The Parable of the $20 Bill and the 80 Quarters

Two men walked into town, intent on making purchases for their employer. Both had similar lists: two newspapers, a business magazine, one cold soda and a Snickers bar.

All the large retailers were closed in honor of a festival but booths lined the main throughway. Yes, there was the newspaper stand, the magazine stand and several vending machines. All would be well.

The first man walked up to the newspaper stand. “I’d like two of today’s papers.”

He handed a crisp $20 bill to the vendor. The old man tending the stand shook his head. “It’s only $1. I don’t have change for that.”

The man shrugged and tried his luck at the magazine stand, only to be met with the same news. Standing in front of the vending machine, he noticed the highest denomination it took was $5. How would he serve his boss when it seemed his flashy money didn’t spend?

Meanwhile, the second man approached the magazine stand. He thumbed through the selection and pulled out the business magazine his boss wanted.

“$2,” the teenaged attendant told him.

The man sorted through his pocketful of coins and handed the boy eight quarters.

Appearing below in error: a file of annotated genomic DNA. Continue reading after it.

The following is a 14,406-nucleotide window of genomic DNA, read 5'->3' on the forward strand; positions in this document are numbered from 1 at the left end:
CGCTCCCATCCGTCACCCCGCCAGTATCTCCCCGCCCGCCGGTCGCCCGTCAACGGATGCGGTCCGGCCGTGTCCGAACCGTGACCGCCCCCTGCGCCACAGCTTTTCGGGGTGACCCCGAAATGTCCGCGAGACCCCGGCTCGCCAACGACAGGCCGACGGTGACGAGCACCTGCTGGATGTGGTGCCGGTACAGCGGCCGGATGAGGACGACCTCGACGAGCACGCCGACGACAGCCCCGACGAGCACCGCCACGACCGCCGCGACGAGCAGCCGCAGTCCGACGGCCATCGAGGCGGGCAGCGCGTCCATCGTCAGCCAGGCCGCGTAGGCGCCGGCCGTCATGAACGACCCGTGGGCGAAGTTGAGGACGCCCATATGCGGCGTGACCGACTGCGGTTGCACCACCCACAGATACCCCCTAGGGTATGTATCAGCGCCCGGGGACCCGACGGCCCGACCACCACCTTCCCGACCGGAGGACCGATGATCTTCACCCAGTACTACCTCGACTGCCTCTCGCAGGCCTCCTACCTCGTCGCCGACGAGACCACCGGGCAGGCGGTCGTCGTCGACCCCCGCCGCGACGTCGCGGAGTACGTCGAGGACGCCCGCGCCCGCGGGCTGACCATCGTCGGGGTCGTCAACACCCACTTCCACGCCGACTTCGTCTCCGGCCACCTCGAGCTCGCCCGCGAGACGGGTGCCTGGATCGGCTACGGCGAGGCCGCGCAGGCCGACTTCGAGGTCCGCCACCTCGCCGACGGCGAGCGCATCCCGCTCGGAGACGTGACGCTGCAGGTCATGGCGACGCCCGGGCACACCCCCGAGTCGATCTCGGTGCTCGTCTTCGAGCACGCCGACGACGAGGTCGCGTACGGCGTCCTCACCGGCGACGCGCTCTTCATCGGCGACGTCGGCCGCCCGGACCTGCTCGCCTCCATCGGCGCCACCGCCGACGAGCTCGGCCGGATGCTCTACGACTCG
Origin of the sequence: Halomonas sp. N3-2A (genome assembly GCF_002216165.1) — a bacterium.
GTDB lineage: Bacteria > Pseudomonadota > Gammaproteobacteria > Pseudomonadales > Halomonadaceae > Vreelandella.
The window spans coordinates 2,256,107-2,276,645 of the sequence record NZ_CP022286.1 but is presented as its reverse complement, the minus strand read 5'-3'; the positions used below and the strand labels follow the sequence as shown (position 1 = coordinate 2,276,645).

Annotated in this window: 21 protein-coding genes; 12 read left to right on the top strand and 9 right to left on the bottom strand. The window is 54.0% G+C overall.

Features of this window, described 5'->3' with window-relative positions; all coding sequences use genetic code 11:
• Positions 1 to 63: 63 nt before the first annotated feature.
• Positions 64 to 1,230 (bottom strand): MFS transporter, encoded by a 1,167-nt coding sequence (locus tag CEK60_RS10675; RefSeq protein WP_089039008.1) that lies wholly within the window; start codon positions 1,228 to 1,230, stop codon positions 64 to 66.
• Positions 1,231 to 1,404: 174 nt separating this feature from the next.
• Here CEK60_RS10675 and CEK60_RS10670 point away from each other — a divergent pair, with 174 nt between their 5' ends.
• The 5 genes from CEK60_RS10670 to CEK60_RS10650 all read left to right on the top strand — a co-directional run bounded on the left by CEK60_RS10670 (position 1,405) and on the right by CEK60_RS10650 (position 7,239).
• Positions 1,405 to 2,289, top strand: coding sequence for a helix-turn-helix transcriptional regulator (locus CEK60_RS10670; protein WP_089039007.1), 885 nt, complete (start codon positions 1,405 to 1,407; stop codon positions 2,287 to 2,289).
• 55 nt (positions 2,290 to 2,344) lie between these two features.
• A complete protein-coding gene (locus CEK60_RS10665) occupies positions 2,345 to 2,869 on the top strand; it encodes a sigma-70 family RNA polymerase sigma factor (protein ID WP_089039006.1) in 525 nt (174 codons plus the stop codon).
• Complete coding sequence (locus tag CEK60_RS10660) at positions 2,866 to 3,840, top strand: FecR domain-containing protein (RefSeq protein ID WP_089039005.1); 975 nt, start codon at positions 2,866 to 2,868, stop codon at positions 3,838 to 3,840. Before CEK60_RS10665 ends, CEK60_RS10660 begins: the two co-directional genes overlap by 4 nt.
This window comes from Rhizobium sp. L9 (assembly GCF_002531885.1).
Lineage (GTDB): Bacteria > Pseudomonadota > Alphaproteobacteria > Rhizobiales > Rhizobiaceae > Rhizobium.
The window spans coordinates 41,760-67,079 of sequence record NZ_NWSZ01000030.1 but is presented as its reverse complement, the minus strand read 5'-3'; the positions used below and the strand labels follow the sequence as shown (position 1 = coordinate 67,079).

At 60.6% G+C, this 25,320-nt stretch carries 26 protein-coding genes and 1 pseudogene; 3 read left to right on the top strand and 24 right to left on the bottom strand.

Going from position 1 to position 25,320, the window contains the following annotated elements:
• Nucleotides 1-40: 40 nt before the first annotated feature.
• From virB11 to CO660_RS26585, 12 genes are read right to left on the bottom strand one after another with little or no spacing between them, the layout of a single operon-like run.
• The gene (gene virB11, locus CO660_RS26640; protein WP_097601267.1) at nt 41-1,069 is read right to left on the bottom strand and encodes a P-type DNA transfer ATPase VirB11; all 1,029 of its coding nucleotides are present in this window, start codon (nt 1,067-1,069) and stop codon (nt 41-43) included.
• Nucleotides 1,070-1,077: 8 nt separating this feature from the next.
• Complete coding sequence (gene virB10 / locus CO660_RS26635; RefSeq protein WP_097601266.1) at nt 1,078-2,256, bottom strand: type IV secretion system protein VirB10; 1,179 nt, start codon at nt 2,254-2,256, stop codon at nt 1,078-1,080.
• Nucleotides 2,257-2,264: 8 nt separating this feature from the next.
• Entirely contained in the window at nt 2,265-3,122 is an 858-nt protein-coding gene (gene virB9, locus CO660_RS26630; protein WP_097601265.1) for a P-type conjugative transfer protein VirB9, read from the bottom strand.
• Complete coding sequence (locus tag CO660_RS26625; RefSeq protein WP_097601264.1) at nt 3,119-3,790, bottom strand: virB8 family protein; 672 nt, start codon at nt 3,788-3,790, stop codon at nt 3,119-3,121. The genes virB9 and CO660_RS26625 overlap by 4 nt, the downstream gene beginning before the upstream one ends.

At the newspaper stand, he spent another four quarters. As he approached the vending machines, he noticed a man in an expensive suit staring into the glass.

“Excuse me,” the second man said.

The suited man stepped back and loosened the silk tie he wore around his neck. The man with the quarters thought it must be uncomfortable to wear such a thing, glad for the polo shirt and khakis he wore.

He dropped six quarters into the machine and selected the soda, rolling the icy can into the magazine. He sidled to the candy machine, deposited four quarters and punched in the correct number for the Snickers. Done! He’d accomplished all his employer sent him to do.

As he stepped away from the machines, he noticed the well-dressed man wore a long face.

“Good day, friend,” he said.

“Hardly,” the other man grunted.

“How do you mean?”

“I came to make some purchases for Mr. Mann but not a single vendor can help me. Now I’ll have to return empty-handed.”

“I have money you could borrow.”

The first man shook his head, opening his palm to reveal a now-crumpled $20 bill. “I have money, but it doesn’t seem to spend here.”

Sometimes twenty dollars has no buying power. A flashy bill looks great, but if it can’t be spent, what value does it truly have?

Are you the flashy bill in your walk with Christ? Those small things aren’t important enough for you to invest your time and effort in?

Sometimes what the Master needs is a handful of change.

*This post was previously published elsewhere on April 7, 2016

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